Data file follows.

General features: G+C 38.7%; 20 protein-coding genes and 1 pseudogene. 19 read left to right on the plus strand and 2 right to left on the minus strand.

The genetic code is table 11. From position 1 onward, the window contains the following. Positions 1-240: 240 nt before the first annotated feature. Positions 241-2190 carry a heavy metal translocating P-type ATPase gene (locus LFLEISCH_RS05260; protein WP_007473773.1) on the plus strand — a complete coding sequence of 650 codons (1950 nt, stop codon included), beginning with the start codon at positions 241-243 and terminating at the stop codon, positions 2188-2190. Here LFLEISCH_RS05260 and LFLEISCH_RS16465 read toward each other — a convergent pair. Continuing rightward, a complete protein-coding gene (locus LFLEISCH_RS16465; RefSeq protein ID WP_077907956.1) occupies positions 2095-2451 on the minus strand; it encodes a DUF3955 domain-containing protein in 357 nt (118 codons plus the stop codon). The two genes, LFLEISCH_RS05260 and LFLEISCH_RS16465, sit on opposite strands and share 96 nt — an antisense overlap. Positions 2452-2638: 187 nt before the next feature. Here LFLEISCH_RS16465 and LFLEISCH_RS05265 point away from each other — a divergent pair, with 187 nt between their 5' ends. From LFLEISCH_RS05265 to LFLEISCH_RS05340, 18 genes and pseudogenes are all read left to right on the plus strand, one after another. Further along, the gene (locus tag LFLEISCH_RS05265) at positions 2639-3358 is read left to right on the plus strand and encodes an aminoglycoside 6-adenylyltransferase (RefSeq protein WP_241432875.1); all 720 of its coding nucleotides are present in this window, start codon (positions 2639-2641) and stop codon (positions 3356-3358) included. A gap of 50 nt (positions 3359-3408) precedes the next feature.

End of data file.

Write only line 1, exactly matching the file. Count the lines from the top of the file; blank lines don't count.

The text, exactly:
General features: G+C 38.7%; 20 protein-coding genes and 1 pseudogene. 19 read left to right on the plus strand and 2 right to left on the minus strand.